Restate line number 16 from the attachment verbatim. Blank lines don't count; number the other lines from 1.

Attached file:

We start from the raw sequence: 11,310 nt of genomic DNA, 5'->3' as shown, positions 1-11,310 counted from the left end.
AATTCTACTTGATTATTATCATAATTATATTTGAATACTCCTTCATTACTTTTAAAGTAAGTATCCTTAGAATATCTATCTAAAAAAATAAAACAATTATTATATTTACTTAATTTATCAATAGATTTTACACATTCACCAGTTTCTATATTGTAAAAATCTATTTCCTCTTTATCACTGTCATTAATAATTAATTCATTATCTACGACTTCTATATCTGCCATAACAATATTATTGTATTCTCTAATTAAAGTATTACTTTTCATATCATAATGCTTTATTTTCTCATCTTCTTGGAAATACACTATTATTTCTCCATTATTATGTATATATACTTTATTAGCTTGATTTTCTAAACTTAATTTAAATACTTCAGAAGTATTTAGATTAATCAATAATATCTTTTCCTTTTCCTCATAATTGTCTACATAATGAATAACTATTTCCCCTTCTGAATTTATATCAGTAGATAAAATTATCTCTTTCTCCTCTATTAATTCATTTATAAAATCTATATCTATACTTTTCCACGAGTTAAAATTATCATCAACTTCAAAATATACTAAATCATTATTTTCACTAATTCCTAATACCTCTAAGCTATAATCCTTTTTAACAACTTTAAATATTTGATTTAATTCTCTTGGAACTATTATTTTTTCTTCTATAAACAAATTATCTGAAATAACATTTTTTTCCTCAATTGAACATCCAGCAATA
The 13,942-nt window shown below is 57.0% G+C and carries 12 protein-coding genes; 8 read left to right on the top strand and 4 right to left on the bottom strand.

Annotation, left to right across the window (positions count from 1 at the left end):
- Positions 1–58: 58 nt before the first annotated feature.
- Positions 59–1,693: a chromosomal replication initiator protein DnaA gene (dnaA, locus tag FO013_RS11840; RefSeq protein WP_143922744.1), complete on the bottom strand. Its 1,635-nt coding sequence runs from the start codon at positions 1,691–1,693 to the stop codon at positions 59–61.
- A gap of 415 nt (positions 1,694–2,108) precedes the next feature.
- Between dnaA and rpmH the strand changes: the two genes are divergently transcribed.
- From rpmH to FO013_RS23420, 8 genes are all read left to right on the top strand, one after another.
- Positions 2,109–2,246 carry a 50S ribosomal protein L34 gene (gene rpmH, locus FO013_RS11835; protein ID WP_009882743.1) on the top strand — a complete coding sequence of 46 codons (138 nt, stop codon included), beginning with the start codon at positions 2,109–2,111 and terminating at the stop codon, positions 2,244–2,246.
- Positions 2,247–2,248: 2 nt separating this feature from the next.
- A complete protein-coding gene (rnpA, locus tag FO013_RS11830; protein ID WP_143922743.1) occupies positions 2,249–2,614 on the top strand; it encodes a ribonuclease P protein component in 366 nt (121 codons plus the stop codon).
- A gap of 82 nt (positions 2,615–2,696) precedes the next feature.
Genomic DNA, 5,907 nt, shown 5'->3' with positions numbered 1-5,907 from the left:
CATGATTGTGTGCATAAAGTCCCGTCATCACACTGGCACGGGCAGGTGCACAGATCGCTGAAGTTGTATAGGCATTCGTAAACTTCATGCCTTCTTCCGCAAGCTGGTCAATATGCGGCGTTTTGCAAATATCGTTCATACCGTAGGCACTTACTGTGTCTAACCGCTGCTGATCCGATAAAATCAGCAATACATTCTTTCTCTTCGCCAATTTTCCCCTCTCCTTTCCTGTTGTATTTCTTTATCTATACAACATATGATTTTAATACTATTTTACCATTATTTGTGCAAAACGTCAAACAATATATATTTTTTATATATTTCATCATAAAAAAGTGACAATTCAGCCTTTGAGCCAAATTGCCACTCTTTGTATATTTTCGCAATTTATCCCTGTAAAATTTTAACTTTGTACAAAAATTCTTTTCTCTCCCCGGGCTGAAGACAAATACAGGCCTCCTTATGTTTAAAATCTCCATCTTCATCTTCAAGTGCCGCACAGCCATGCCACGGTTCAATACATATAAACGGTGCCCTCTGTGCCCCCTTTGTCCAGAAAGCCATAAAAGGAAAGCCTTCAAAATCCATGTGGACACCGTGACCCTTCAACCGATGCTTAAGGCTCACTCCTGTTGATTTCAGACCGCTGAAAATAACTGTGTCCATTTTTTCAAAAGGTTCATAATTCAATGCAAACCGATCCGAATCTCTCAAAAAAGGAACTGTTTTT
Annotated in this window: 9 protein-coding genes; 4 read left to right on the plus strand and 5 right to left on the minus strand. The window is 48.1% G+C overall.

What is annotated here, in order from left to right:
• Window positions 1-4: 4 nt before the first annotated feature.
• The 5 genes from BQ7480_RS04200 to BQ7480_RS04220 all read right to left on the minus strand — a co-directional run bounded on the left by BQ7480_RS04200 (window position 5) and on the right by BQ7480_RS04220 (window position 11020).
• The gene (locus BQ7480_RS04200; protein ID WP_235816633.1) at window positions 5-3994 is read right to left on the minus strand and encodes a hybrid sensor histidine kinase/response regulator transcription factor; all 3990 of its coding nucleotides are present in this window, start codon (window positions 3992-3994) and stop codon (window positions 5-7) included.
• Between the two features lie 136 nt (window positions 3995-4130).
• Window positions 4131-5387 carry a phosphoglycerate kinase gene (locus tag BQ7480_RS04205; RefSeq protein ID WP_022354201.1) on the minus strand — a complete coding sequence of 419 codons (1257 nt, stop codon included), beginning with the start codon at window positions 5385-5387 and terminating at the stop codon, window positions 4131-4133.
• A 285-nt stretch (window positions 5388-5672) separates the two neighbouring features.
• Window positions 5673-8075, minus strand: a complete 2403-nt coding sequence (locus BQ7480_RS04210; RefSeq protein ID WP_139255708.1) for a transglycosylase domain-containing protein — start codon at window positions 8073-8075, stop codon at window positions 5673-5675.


Annotated in this window: 9 protein-coding genes; 4 read left to right on the plus strand and 5 right to left on the minus strand. The window is 48.1% G+C overall.